Naomi Judd’s death certificates will be kept private – at her family’s request – due to the “graphic” nature in which she died, a judge has ruled.
The late country music singer’s husband, Larry Strickland, and her two daughters, Wynonna and Ashley Judd, filed a request Monday in Williamson County, Tennessee, to keep all investigation data into her suicide private because it “contains emotional distress, pain, and mental distress.” fear” if released, according to court documents obtained by NBC.
Naomi – who struggled with depression and mental illness for years – died in April at the age of 76.
Her family argued in court documents that records could portray the singer’s death in a “graphical manner”. New York Post reports.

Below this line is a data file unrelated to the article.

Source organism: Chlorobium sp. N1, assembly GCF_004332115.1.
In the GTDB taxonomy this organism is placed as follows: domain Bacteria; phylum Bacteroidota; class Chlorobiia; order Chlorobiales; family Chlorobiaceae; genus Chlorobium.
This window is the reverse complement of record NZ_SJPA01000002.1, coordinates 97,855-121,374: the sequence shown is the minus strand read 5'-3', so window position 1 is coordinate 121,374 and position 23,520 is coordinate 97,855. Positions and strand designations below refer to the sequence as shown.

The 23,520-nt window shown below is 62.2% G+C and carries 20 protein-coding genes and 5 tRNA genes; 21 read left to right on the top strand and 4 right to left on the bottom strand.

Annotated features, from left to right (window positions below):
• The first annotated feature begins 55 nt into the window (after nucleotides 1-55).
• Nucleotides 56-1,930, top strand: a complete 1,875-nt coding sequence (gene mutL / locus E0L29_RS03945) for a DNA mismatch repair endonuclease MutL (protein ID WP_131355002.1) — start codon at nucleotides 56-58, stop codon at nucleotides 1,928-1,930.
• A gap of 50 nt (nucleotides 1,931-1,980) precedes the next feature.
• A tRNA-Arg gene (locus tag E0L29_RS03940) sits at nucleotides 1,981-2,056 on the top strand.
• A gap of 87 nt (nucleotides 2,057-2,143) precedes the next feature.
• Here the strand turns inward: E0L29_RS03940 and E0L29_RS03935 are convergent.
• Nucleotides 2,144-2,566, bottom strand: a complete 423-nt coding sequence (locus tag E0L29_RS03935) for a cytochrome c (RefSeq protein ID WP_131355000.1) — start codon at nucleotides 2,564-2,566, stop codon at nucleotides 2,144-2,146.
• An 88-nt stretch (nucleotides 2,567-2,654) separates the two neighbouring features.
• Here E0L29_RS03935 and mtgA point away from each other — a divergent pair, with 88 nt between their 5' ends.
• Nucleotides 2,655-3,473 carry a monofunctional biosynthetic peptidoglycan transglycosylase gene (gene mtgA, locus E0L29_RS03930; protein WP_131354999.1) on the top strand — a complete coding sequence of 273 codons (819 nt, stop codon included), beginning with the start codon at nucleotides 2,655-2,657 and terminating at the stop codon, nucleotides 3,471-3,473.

“In addition, releasing this data would continue to hurt the entire family for years,” the filing said.
According to NBC, the request was temporarily granted, but a hearing on the matter was scheduled for September 12.
Strickland and the Judd sisters filed the petition the same day news broke that Naomi had left her daughters’ names from her will and named her husband executor of her estate.
Wynonna, 58, and Ashley, 54, didn’t comment on the apparent slightness, but a source told RadarOnline.com earlier this week that Wynonna is “upset” that she was excluded for being one half of the duo The Judds with her mother.
The singer reportedly believes she was “a great force behind her mother’s success”.
A legal expert told Page six exclusively on Tuesday that while it is “ordinary” for a person to name the husband as the executor of their will, “the omission of her daughters seems sharp, like a deliberate act on Naomi’s part”.
However, attorney Holly Davis added that if “there is any problem or tension between the husband and the daughters, we will find out if there will be a will through probate attorneys in the coming days.”
This story originally appeared on New York Post and is reproduced with permission